Cairo: An Egyptian court on Monday condemned to death Muslim Brotherhood leader Mohamed Badie and 13 other senior members of the banned movement, state media and lawyers said.
The 14 members of the Brotherhood, which was declared a "terrorist organisation" in 2013, were found guilty of "plotting attacks aimed at sowing chaos" across the country, state news agency MENA reported.
The court found Badie and his co-defendants, who include the Brotherhood`s former spokesman Mahmud Ghazlan, had set up an "operations room" to prepare attacks against the state in the weeks after the army ousted Islamist president Mohamed Morsi in July 2013.
But lawyer Ahmad Helmi branded the verdicts as "farcical", in a telephone interview with AFP.
MENA said that the court had referred its verdict to Al-Azhar, the country`s top Sunni Muslim authority, for an advisory opinion in accordance with Egyptian law before ratifying the death sentences.
Al-Azhar`s opinion is not binding with the court having the final say in the case, and could choose to commute the sentence which can later be challenged in an appeals court.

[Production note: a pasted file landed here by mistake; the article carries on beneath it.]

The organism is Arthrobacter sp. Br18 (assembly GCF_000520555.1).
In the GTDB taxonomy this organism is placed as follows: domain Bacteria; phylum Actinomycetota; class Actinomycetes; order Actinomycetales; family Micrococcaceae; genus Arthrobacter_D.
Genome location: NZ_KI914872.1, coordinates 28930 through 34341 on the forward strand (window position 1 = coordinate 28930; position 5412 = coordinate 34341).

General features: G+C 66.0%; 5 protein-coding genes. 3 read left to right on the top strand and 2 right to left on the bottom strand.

A total of 51 suspects, including the 14 sentenced to death Monday, are being tried in the case, 31 of whom are behind bars.
The court said it will announce the verdicts against the other defendants on April 11.
Badie has already been sentenced to four life terms in separate trials and was condemned to death for incitement to violence but that sentence was overturned and he is now facing a retrial.
Since the overthrow of Morsi the authorities have launched a brutal crackdown against his supporters, including leaders from his Muslim Brotherhood, leaving hundreds dead and thousands jailed after often speedy mass trials.
Morsi himself is facing several trials on charges that are punishable by death.
On March 7, Egypt carried out the first execution to a man involved in violent clashes two days after Morsi`s ouster.
The interior ministry said Mahmud Ramadan had thrown children from the roof of a building in the port city of Alexandria during violent clashes organised by the Brotherhood.